‘England has lost a decade’, says health inequality report

Michael Marmot has warned that life expectancy among women living in the poorest communities in England has declined since 2011.

Marmot’s landmark review, a decade after his last, reveals a shocking picture across England, which he says is no different to the rest of the UK and could have been prevented.

Showing that the gap in health inequalities is yawning even wider than it did a decade ago, in large part due to the impact of cuts linked to the government’s austerity policies, the report criticises the government for not taking the opportunity to improve people’s lives and life chances over the last 10 years.

The paper also highlights that health has worsened in many of the ‘red wall’ constituencies that backed Brexit and returned Prime Minister Boris Johnson’s government to power by voting Conservative for the first time. Voters in the new Tory-held seats can expect to live for 60.9 years in good health life, fewer than in both the long-held Tory seats (65 years) and the Labour seats (61.4 years).

The health expert says that the government must tackle health inequalities ‘as a matter of urgency’ and bring the level of deprived areas in the north up to the level of good health enjoyed by people living in London and the south.

Marmot, who is the director of the UCL Institute of Health Equity, said: “This damage to the nation’s health need not have happened. It is shocking. The UK has been seen as a world leader in identifying and addressing health inequalities but something dramatic is happening. This report is concerned with England, but in Scotland, Wales and Northern Ireland the damage to health and wellbeing is similarly unprecedented.

“Austerity has taken a significant toll on equity and health, and it is likely to continue to do so. If you ask me if that is the reason for the worsening health picture, I’d say it is highly likely that is responsible for the life expectancy flat-lining, people’s health deteriorating and the widening of health inequalities. Poverty has a grip on our nation’s health – it limits the options families have available to live a healthy life. Government health policies that focus on individual behaviours are not effective. Something has gone badly wrong.”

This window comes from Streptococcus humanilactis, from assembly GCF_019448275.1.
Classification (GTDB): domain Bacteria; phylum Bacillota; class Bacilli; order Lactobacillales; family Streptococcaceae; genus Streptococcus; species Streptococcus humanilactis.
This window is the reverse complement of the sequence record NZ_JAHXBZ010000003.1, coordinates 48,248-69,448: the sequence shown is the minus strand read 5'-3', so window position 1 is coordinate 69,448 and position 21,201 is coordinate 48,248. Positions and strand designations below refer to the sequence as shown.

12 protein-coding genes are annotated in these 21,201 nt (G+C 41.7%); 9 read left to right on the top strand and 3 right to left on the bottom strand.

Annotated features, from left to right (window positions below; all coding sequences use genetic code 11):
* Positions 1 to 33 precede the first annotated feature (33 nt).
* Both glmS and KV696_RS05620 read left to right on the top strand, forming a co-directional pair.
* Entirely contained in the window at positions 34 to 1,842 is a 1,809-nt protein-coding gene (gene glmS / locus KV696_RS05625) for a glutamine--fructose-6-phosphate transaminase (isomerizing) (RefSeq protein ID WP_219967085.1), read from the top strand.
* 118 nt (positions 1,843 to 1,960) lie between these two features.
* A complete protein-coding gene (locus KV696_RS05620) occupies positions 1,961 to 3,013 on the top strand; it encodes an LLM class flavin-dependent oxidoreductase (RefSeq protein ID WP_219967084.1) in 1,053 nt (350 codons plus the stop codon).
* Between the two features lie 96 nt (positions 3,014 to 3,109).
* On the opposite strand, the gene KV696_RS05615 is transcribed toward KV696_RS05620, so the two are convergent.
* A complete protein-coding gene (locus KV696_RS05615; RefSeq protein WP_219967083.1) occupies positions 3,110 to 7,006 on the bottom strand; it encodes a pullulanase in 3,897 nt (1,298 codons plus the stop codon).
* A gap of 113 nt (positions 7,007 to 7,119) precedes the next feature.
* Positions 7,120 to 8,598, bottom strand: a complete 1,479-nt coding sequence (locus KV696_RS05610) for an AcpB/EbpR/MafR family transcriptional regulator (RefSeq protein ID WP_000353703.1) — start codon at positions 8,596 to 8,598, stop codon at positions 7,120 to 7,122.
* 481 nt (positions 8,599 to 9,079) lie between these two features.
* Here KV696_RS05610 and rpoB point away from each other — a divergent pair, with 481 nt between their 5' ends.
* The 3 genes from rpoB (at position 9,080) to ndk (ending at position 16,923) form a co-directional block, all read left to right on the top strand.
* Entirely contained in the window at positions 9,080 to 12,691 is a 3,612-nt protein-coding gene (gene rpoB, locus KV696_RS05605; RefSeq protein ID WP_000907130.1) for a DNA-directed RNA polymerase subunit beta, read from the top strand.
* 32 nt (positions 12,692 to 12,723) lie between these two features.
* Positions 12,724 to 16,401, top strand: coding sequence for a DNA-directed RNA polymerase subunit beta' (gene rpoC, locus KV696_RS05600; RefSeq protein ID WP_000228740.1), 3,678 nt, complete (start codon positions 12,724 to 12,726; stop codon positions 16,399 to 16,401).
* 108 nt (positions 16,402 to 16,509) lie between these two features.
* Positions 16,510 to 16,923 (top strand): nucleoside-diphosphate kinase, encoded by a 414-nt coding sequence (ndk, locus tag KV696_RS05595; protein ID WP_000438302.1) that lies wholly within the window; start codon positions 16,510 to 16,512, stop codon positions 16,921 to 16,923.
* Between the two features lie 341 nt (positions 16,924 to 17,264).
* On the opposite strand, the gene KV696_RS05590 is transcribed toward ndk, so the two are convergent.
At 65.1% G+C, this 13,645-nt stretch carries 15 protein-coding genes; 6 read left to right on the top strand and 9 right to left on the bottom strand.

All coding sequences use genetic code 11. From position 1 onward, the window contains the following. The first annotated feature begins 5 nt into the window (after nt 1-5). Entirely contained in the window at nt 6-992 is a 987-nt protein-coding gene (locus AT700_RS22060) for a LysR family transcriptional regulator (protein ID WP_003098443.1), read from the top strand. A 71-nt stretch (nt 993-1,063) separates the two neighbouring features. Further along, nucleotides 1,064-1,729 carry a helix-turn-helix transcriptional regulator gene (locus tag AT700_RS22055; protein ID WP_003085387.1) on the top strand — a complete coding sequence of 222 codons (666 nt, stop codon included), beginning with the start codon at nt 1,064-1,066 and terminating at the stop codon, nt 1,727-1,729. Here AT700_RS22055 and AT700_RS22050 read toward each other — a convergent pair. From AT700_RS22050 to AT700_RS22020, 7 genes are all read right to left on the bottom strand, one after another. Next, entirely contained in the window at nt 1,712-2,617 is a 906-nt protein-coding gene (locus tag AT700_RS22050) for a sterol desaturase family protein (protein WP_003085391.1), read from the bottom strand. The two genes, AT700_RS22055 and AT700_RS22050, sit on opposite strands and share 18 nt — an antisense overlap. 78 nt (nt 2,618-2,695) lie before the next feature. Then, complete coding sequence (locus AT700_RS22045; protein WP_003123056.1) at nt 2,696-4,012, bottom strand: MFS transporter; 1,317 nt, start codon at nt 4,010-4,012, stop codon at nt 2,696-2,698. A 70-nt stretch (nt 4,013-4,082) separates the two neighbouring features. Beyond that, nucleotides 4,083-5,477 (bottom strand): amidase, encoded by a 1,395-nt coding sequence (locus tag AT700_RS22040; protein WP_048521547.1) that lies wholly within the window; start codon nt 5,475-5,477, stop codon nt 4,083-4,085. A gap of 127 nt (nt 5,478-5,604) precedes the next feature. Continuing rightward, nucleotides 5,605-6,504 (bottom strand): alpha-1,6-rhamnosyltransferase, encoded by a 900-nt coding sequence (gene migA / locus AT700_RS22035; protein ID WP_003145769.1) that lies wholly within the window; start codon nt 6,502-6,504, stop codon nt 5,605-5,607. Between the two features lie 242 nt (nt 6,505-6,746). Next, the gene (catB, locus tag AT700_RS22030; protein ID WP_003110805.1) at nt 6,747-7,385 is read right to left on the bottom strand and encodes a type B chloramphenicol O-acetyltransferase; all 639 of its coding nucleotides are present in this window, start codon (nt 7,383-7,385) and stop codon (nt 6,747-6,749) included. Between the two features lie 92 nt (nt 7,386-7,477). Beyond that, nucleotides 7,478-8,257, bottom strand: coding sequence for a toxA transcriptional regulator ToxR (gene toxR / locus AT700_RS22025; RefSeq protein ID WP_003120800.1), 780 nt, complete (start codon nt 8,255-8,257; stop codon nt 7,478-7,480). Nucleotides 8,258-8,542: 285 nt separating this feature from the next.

In a statement, Health Secretary Matt Hancock said: "There is still much more to do, and our bold prevention agenda, record £33.9 billion a year investment in the NHS, and world-leading plans to improve children's health will help ensure every person can lead a long and healthy life."

Ian Hudspeth, chairman of the Local Government Association’s Community Wellbeing Board, said: “This report is a significant wake-up call about the need to tackle the widening health inequalities across the country. Councils want to work with government on closing this gap by focusing on the social causes of ill-health, such as early years development, education and employment opportunities and improving services for older people.

“Sustainable, long-term investment in councils’ public health services is also needed if we are to reverse reductions in life expectancy and tackle health inequalities across the country. Councils know their communities best and are committed to improving their health. Through their services, councils help people live longer and in greater health, in better conditions while improving their emotional, mental and physical well-being. We have long argued that previous reductions to the public health grant have been a false economy, which only compound acute pressures for NHS and social care services further down the line.”